30 June 2018, Sweetcrude, Lagos — The Director General of the Nigerian Maritime Administration and Safety Agency (NIMASA) Dr Dakuku Peterside has said the new Maritime Silk Road initiative will boost China-Africa economic partnership.
The Maritime Silk Road initiative is being promoted by the Chinese shipping sub-sector to develop international shipping connectivity across South East Asia, Africa, Oceania, Indian ocean and is expected to create a new opening for Africa to advance its economic partnership for the benefit of the continent.
Speaking at the 29th annual session of the club of ports of the Crans Montana forum currently ongoing in Brussels, Belgium, Peterside said that the maritime silk roads come with a lot of benefits for the continent.
He, however, charged African countries to be strategic in decision making in order to reap the rewards and avert some perceived risk inherent in the initiative.
“Whereas China is pursuing new transportation linkages throughout the Eurasia region and Africa to boost trade and enhance her economic status; Africa must key in to develop her port infrastructure, maritime assets financing and create jobs for her people,” he said.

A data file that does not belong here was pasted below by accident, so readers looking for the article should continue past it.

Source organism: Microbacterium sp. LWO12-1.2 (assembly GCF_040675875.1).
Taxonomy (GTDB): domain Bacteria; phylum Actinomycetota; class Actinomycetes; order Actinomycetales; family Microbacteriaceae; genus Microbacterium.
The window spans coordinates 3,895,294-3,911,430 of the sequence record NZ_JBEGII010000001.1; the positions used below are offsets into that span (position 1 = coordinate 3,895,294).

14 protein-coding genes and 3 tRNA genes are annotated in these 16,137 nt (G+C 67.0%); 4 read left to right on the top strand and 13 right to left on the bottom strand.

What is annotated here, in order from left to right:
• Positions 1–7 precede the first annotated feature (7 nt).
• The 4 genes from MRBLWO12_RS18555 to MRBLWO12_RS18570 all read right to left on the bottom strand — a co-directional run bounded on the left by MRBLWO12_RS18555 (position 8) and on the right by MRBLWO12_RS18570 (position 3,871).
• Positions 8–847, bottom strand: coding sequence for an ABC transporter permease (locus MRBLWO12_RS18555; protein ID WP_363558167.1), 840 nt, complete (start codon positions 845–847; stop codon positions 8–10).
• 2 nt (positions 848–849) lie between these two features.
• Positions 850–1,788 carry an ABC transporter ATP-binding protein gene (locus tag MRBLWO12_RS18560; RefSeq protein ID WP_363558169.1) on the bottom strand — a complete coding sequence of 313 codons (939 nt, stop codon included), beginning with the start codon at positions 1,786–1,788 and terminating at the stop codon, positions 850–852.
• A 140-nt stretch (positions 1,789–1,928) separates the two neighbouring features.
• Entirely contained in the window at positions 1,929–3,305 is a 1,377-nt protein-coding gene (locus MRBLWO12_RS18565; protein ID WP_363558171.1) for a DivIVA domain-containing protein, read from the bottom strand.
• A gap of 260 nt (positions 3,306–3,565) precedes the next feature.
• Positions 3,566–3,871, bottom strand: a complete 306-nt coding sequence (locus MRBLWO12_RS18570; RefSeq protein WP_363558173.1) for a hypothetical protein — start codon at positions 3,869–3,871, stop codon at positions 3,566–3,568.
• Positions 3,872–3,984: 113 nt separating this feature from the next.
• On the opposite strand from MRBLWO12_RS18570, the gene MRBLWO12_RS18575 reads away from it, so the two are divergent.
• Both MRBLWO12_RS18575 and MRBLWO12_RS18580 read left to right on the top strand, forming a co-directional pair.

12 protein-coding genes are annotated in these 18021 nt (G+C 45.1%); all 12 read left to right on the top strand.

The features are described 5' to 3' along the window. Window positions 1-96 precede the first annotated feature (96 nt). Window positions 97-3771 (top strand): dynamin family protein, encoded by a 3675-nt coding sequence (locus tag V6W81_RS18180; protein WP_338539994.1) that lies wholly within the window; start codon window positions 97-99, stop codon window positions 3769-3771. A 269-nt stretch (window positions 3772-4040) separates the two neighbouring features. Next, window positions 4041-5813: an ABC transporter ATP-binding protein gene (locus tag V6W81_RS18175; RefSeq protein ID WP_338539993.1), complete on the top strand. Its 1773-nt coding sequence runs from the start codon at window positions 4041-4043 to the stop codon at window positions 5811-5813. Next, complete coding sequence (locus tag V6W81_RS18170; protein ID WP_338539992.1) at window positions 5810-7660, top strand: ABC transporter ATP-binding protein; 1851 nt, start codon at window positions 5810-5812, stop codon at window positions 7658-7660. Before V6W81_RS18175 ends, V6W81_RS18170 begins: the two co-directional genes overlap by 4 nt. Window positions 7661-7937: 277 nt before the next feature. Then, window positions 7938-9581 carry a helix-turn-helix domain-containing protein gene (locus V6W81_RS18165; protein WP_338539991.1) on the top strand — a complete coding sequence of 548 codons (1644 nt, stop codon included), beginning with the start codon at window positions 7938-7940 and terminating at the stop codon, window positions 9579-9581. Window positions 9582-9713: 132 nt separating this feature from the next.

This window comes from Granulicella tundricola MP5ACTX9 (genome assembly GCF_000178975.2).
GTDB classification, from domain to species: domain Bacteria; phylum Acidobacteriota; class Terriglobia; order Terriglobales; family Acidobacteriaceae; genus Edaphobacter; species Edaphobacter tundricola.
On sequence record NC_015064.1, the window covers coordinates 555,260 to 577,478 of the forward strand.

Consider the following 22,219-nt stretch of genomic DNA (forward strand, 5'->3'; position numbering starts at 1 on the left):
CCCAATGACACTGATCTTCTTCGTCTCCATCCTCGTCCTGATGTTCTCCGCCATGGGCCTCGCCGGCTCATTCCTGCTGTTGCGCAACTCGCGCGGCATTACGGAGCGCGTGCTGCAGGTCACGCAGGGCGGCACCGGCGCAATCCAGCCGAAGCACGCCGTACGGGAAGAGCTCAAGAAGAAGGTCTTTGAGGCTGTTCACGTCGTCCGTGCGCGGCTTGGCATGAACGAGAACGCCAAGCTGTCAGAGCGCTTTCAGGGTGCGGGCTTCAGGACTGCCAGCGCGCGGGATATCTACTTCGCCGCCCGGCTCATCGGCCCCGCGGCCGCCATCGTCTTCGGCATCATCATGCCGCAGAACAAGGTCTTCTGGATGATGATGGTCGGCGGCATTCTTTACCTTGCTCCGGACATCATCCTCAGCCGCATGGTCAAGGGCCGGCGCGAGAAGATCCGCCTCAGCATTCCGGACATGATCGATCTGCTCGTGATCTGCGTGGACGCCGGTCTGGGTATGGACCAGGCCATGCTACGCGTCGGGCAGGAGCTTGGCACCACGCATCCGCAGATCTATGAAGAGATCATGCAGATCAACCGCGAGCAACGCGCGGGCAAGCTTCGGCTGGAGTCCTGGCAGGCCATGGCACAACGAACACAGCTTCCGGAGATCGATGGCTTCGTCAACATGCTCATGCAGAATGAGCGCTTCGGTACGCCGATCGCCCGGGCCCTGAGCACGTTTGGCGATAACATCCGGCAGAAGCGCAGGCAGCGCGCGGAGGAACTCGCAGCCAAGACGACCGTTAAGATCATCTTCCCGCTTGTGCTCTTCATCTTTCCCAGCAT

The agency boss who is also Chairman of the Conference listed potential threats such as the likelihood of ports being taken over by the Chinese to the detriment of Africans noting that the Maritime Silk Road initiative will create an opening for African markets to be flooded with Chinese goods.
Dr Dakuku also said that as a result of the China-driven initiative, Chinese policy may also affect port calls and hub decisions.
He warned that the oil tanker and gas markets will be affected by the construction of new pipelines that will connect Africa to China which will engender Chinese political dominance in Africa if not carefully managed.
He advocated the support of the China-led maritime Silk Road initiative but charged Africa to do the needful to ensure her economic interests is fully protected.
The Maritime Silk Road refers to the maritime section of historic Silk Road that connects China to Southeast Asia, Indonesian archipelago, Indian subcontinent, Arabian Peninsula, Somalia and all the way to Egypt and finally Europe, that flourished between 2nd-century BCE and 15th-century CE.
The trade route encompassed numbers of seas and ocean; including the South China Sea, Strait of Malacca, Indian Ocean, Gulf of Bengal, Arabian Sea, Persian Gulf and the Red Sea. The maritime route overlaps with historic Southeast Asian maritime trade, Spice trade, Indian Ocean trade and after 8th century—the Arabian naval trade network. The network also extends eastward to the East China Sea and the Yellow Sea to connect China with Korean Peninsula and the Japanese archipelago.